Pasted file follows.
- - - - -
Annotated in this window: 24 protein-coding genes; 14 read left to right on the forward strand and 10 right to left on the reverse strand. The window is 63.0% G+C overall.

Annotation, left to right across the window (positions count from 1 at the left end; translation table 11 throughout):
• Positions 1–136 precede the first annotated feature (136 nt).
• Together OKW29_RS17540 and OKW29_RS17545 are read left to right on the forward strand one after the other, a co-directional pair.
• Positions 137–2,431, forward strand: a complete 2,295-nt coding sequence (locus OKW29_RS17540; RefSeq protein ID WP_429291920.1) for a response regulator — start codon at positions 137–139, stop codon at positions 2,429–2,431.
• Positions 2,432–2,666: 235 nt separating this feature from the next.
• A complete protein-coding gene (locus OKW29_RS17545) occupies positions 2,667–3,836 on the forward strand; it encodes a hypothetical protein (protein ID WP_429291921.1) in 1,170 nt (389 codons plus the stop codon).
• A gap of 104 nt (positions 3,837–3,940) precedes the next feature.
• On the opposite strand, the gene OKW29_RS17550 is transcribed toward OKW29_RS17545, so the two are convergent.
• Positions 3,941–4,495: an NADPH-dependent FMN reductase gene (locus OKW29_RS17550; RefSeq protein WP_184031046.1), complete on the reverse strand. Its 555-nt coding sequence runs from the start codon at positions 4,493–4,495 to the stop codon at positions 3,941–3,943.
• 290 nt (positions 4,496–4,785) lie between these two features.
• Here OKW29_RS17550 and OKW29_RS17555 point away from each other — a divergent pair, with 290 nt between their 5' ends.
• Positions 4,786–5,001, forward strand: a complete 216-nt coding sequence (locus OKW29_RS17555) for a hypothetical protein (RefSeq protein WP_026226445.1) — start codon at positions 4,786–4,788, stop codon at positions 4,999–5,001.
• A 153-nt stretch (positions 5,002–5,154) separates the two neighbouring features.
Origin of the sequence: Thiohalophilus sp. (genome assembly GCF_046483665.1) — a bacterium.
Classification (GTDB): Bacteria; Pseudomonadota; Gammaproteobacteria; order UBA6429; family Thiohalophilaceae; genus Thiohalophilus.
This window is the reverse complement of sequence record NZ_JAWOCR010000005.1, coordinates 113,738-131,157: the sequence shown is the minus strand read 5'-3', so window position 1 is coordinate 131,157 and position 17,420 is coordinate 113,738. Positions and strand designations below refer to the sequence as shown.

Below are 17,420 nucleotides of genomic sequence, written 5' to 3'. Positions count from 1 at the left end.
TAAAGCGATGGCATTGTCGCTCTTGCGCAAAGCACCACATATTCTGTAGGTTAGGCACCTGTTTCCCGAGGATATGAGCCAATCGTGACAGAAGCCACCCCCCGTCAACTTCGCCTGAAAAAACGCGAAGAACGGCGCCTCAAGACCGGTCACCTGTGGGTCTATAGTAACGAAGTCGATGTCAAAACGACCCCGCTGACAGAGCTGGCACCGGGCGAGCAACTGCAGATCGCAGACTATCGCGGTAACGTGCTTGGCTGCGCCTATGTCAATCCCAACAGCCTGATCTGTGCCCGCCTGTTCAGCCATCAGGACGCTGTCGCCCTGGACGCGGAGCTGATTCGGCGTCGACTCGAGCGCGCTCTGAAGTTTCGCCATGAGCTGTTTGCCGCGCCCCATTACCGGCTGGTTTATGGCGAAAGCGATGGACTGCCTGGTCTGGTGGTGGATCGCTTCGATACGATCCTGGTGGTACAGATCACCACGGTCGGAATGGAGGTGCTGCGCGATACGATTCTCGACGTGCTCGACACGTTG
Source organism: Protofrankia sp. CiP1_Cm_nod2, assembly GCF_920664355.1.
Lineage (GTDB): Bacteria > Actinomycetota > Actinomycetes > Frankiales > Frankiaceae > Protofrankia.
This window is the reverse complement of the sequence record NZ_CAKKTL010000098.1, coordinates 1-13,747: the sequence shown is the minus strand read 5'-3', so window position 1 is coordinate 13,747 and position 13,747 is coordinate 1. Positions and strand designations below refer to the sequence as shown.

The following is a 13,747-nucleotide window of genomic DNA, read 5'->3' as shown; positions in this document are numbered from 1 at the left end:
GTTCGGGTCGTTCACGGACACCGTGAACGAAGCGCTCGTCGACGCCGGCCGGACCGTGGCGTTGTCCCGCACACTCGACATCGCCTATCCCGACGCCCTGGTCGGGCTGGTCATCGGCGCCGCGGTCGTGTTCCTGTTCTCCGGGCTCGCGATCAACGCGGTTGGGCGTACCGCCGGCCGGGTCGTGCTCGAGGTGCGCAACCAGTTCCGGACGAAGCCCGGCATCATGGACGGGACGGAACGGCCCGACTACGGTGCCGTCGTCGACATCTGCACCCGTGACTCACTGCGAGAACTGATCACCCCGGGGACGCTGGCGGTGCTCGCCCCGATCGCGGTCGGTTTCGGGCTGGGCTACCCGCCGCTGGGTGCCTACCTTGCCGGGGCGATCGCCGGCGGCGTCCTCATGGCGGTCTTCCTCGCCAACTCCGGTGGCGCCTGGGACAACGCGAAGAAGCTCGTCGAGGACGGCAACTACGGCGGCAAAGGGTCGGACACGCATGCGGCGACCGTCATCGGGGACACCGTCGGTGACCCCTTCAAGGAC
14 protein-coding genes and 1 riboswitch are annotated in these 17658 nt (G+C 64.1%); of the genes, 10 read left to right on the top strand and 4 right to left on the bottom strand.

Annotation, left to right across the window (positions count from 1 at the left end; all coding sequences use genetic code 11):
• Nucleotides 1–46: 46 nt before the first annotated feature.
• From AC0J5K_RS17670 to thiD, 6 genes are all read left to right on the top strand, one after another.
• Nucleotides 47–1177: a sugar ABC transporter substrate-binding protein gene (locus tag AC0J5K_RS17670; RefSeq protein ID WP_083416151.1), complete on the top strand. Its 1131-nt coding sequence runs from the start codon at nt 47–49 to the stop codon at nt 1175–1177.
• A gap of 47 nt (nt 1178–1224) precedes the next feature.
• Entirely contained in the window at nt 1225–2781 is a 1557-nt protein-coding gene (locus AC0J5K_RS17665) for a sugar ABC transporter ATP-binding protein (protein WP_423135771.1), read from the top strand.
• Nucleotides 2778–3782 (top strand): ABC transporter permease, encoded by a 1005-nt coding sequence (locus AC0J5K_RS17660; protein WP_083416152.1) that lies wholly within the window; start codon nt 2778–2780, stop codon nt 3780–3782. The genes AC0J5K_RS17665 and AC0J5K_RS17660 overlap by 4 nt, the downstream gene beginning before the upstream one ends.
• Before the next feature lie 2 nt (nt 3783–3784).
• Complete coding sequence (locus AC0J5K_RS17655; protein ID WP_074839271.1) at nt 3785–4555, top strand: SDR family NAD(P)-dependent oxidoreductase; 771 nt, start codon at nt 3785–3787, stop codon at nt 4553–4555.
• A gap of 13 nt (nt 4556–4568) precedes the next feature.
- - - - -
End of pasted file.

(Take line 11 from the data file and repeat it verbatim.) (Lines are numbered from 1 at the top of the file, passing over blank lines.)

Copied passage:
• 290 nt (positions 4,496–4,785) lie between these two features.